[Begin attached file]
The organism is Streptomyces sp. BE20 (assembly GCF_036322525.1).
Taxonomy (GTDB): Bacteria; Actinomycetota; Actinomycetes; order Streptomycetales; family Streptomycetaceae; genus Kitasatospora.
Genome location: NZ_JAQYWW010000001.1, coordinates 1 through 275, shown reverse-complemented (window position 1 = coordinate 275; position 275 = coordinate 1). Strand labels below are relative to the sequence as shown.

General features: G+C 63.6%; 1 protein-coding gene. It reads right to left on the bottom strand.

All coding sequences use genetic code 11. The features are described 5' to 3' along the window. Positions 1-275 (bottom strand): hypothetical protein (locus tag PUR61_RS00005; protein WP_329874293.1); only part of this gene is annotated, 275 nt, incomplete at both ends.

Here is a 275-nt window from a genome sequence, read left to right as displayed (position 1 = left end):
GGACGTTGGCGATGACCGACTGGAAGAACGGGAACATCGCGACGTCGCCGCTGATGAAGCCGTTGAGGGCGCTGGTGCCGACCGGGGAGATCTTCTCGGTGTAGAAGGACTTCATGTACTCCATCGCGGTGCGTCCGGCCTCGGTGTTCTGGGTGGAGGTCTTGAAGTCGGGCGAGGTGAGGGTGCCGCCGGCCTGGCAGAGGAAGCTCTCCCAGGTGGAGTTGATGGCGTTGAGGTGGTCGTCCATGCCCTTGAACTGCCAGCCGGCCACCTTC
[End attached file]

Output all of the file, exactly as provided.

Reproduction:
The organism is Streptomyces sp. BE20 (assembly GCF_036322525.1).
Taxonomy (GTDB): Bacteria; Actinomycetota; Actinomycetes; order Streptomycetales; family Streptomycetaceae; genus Kitasatospora.
Genome location: NZ_JAQYWW010000001.1, coordinates 1 through 275, shown reverse-complemented (window position 1 = coordinate 275; position 275 = coordinate 1). Strand labels below are relative to the sequence as shown.

General features: G+C 63.6%; 1 protein-coding gene. It reads right to left on the bottom strand.

All coding sequences use genetic code 11. The features are described 5' to 3' along the window. Positions 1-275 (bottom strand): hypothetical protein (locus tag PUR61_RS00005; protein WP_329874293.1); only part of this gene is annotated, 275 nt, incomplete at both ends.

Here is a 275-nt window from a genome sequence, read left to right as displayed (position 1 = left end):
GGACGTTGGCGATGACCGACTGGAAGAACGGGAACATCGCGACGTCGCCGCTGATGAAGCCGTTGAGGGCGCTGGTGCCGACCGGGGAGATCTTCTCGGTGTAGAAGGACTTCATGTACTCCATCGCGGTGCGTCCGGCCTCGGTGTTCTGGGTGGAGGTCTTGAAGTCGGGCGAGGTGAGGGTGCCGCCGGCCTGGCAGAGGAAGCTCTCCCAGGTGGAGTTGATGGCGTTGAGGTGGTCGTCCATGCCCTTGAACTGCCAGCCGGCCACCTTC